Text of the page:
After a large number of experiments, however, it was found that neither charcoal, lampblack, nor black-lead would dissolve in the most probable solvents when these were brought to their critical points, and a new road out of the difficulty had accordingly to be sought.
Chemists have long known that what is called the "nascent" state of matter is one very favorable to chemical combination. Thus nitrogen, for example, refuses to combine with hydrogen, but, if these two substances are simultaneously liberated from some previous combination, they unite at the moment of birth with the utmost ease. Bearing this in mind, it was ascertained that, when a gas containing both carbon and hydrogen is heated under pressure in presence of a metal, the hydrogen is attracted by the metal and the carbon left free.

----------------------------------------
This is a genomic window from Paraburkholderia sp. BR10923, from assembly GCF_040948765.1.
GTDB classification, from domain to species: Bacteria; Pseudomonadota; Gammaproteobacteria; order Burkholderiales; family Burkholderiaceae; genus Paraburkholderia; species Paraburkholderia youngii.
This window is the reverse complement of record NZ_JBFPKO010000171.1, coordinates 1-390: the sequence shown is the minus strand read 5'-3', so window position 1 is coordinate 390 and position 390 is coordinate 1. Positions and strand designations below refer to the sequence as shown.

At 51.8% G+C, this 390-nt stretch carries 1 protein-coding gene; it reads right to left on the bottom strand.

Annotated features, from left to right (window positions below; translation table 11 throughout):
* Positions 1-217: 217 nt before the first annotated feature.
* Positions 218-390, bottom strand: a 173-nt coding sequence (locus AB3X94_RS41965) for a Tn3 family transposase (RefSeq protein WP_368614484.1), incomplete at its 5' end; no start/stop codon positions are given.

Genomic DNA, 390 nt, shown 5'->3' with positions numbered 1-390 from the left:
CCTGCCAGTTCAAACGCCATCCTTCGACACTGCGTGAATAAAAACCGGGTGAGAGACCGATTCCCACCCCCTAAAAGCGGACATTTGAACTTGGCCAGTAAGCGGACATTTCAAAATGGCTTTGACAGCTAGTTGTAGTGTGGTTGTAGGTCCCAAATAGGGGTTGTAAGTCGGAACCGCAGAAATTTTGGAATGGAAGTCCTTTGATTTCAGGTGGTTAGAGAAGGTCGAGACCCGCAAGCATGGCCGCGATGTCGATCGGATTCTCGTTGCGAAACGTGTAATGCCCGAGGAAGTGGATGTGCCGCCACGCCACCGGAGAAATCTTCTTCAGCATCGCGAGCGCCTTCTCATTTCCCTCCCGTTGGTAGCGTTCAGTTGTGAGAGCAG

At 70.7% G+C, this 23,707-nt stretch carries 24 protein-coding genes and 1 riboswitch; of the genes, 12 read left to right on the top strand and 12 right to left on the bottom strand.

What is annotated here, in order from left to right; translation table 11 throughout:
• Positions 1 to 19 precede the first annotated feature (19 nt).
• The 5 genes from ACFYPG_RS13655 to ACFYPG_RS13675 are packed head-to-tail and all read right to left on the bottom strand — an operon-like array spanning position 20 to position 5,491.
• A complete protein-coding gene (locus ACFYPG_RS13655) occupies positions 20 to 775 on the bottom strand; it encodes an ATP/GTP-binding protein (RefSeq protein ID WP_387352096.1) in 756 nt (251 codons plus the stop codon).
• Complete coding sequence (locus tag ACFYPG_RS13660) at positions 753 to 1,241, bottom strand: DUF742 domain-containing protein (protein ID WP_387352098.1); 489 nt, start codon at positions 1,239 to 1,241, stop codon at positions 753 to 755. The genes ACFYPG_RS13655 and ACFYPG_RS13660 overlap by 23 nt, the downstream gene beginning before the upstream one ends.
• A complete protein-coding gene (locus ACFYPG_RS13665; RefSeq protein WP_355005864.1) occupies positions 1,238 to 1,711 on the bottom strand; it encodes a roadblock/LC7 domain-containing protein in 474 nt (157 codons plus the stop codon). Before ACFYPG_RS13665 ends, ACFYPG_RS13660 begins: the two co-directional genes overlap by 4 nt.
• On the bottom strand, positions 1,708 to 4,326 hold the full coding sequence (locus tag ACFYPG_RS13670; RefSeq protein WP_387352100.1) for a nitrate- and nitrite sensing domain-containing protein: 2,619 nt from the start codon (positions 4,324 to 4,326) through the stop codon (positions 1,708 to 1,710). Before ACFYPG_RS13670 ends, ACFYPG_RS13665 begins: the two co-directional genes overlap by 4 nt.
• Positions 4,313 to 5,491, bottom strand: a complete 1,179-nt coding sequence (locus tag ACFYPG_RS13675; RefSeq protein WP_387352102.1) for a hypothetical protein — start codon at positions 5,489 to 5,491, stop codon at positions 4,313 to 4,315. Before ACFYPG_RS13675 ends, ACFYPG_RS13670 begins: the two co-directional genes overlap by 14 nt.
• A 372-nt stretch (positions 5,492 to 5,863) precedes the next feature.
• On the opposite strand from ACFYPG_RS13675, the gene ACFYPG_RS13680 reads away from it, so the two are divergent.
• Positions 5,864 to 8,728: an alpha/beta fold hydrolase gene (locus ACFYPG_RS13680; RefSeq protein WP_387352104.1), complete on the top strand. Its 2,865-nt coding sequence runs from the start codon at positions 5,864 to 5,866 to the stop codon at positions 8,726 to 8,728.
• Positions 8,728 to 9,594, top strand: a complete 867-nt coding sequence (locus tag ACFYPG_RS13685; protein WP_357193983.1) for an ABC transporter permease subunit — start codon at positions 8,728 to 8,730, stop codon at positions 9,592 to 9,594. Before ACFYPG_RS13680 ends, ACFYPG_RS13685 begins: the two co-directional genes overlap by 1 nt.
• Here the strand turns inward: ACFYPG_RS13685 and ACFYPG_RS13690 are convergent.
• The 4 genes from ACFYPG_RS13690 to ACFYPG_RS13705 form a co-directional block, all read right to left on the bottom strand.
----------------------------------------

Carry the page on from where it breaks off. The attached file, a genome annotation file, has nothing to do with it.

Mr. Hannay attacked this nascent carbon with many gaseous solvents, and it is his triumph to have found what he sought. In doing so, he has removed a reproach of long standing from the science of chemistry; for, whereas the larger part of that science is occupied with the chemistry of carbon and its compounds, this element has never previously been either dissolved or vaporized by man.
What the solvent is, we are not at present definitely told; we only know that it is some nitrogen compound, probably a cyanide; but the process is quite intelligible in the absence of this information, while its products are open to the examination of experts.
A hydrocarbon vapor, such as petroleum, is decomposed at a high temperature and under great pressure. As the hydrogen and carbon part company, the former is absorbed, while the latter, being nascent, dissolves in a gaseous solvent, from which solution of carbon crystals are then obtained, just as table-salt is produced by the evaporation of brine, and these crystals are diamond.
The temperature at which the dissociation of the hydrocarbon is effected must be very high, and the pressure enormous, so that the great difficulty of the process lies in the construction of an inclosing vessel strong enough to withstand the combination of heat and disruptive force. Coiled tubes of wrought iron, of half an inch bore and four inches external diameter, have been torn open in nine cases out of ten.